M. Pupp1*, A. Bechtel1, S. Ćorić2, R. Gratzer1, J. Rustamov1 and R. F. Sachsenhofer1

1 Chair in Petroleum Geology, Montanuniversitaet Leoben, 8700 Leoben, Austria.

2 Geological Survey of Austria, Neulinggasse 38, 1030 Vienna, Austria.

*Author for correspondence, email: magdalena.pupp@unileoben.ac.at

Key words: Kuma Formation, Maikop Group, Georgia, Kura Basin, Rioni Basin, source rocks, organic petrography, organic geochemistry, biomarkers, maturity.

For over a century, oil has been produced in Georgia from oilfields located in the foreland basins between the Greater and Lesser Caucasus foldbelts. To date, little information on the associated source rocks has been available. In this context, this paper presents a study of 380 samples of Eocene (Kuma Formation) and Oligocene to Lower Miocene (Maikop Group) source rocks from three outcrop sections in the Rioni and Kura Basins. The Kuma Formation in the Rioni Basin is composed of fully-marine marls and is about 40 m thick. At the Martivili and Khobi sections, the formation is thermally immature and has an average TOC of 3.2 wt%. The hydrogen indices (HI) of 300-600 mg HC/g TOC indicate that the organic matter is oil-prone Type II kerogen. The oil generation potential is between 1.0 and 2.4 t HC/m2, and the Kuma Formation is therefore interpreted as a prolific source rock.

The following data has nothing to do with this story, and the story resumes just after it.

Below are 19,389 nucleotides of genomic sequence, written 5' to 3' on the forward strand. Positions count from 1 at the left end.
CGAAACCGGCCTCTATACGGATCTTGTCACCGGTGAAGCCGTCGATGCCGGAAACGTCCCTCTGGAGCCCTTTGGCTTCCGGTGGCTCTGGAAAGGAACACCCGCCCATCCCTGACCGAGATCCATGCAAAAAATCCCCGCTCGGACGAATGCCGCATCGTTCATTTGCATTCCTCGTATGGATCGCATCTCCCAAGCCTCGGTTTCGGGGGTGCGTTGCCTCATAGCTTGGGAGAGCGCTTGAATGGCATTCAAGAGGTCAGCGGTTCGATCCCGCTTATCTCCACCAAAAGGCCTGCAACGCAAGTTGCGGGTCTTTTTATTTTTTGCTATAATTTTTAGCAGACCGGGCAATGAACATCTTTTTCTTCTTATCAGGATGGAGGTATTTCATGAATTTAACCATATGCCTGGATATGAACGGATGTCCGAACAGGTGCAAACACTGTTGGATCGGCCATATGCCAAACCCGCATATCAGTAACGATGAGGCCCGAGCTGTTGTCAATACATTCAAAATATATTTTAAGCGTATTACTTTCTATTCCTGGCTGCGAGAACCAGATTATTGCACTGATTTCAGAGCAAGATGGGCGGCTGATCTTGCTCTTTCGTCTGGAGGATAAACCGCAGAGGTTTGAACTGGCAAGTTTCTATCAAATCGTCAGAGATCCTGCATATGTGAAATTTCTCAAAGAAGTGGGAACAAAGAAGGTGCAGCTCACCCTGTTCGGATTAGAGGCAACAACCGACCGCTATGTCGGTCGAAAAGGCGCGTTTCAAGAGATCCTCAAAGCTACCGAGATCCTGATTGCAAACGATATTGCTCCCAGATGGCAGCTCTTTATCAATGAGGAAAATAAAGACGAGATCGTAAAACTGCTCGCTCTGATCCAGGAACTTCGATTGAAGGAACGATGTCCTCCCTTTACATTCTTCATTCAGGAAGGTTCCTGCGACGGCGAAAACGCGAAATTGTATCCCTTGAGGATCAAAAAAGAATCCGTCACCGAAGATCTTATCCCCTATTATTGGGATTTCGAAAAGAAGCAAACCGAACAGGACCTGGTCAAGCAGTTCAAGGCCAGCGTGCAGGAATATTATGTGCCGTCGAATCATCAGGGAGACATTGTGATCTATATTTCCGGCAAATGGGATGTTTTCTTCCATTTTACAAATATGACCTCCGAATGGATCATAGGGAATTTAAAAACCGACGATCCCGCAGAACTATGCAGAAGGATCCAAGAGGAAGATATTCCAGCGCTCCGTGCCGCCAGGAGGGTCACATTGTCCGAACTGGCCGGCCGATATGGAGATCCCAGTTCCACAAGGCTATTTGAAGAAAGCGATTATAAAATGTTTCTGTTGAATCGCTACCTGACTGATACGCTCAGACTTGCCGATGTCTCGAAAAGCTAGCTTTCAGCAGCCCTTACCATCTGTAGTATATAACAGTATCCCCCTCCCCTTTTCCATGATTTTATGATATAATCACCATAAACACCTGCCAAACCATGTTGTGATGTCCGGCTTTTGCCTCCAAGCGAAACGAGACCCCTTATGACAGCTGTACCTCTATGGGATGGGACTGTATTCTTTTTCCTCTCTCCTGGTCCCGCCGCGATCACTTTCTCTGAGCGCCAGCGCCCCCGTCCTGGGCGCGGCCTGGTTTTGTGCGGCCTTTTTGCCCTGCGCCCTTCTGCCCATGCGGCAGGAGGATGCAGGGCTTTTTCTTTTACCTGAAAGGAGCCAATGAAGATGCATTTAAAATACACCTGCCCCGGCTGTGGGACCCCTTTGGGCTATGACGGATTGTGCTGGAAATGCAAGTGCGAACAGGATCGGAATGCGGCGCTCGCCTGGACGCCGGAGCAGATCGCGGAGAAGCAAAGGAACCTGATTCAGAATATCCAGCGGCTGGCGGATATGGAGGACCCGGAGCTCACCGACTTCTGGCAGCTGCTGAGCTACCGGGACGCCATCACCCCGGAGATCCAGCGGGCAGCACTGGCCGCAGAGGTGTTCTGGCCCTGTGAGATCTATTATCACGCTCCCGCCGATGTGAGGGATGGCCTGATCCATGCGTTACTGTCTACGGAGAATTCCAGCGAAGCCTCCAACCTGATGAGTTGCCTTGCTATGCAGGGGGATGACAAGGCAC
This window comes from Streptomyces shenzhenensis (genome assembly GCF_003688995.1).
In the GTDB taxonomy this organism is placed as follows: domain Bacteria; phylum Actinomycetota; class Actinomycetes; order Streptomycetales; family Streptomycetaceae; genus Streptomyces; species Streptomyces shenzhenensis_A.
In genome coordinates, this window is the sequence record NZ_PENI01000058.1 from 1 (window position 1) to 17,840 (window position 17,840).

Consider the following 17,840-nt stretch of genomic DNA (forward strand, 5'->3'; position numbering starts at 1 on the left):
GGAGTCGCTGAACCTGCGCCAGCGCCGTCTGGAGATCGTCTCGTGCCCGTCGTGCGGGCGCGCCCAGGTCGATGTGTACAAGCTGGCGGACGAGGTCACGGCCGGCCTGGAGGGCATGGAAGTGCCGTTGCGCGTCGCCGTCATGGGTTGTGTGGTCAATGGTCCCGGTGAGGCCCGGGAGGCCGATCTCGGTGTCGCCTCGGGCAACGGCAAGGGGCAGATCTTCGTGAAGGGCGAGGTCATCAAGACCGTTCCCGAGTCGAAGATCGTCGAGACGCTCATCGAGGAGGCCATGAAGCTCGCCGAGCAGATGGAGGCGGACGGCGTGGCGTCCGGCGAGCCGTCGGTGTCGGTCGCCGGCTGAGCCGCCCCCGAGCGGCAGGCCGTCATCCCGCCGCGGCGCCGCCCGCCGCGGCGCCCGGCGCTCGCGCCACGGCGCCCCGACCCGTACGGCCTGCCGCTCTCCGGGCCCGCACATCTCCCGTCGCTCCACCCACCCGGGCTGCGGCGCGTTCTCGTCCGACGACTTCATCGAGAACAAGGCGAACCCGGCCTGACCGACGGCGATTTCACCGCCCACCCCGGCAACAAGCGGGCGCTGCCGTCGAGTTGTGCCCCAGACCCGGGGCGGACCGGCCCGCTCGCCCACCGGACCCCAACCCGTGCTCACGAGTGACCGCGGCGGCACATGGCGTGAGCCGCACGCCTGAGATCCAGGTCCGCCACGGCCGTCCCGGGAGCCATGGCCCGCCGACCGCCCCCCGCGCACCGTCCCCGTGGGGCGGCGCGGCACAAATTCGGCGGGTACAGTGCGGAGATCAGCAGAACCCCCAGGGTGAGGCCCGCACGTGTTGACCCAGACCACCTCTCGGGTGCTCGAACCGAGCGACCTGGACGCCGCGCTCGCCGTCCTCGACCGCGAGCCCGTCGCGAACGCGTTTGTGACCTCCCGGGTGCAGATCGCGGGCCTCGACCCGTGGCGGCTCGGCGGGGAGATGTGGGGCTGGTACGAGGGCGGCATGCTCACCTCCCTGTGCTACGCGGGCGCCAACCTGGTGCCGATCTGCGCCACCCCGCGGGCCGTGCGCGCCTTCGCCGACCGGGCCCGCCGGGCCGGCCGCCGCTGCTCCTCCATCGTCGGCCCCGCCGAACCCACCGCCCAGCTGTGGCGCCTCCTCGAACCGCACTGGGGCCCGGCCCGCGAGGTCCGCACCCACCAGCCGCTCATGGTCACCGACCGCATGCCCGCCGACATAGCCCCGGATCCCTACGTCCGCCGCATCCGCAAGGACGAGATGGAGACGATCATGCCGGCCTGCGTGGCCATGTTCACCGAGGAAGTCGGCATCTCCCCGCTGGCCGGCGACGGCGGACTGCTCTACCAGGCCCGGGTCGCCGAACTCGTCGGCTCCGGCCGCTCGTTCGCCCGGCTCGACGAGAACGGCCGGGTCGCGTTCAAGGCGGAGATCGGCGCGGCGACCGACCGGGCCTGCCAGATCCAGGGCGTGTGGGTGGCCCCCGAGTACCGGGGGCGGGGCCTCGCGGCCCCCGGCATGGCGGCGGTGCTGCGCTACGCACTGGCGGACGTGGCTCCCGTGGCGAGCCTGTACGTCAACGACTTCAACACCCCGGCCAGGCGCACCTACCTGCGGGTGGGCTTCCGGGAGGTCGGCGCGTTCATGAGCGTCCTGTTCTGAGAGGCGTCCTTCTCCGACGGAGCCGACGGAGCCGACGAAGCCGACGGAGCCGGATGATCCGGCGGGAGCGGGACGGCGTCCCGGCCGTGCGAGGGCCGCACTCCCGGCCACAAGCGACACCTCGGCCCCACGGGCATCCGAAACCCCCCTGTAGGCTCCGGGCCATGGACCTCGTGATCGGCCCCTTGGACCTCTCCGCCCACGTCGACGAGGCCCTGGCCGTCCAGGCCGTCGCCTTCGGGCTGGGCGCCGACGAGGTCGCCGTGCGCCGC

The Maikop Group in the Rioni Basin was studied at the Martvili section, where it is thermally immature. The Oligocene succession is divided by calcareous shales deposited during the Solenovian Event (at the onset of nannoplankton zone NP23) into Pshekhian and Solenovian-to-Kalmykian intervals. The Pshekhian interval (NP21-22) is over 60 m thick and comprises a marly lower part and a shale-rich upper part, and contains high quantities (average 2.7 wt% TOC) of Type II-III kerogen (average HI: 278 mg HC/g TOC). The overlying largely carbonate-free shale succession, 424 m thick, is less organic matter -rich (~2.0 %TOC) and contains dominantly Type III kerogen (average HI: 140 mg HC/g TOC). In total, the Maikop Group has a generation potential of about 4 t HC/m2, a value which is higher than in most other sub-basins in the Eastern Paratethys. Because the Rioni Basin continues westwards into the Black Sea, these results are relevant for future exploration in the eastern part of the Black Sea Basin.

The Maikop Group in the western Kura Basin in the Tbilisi area is over 3500 m thick and includes numerous sandstone beds. Because of the great thickness of the Maikop Group and the presence of about 3 km of overburden, which was removed during Miocene to Recent unroofing, potential source rocks in the Eocene to Lower Oligocene succession have reached oil window maturities but their hydrocarbon potential is low.

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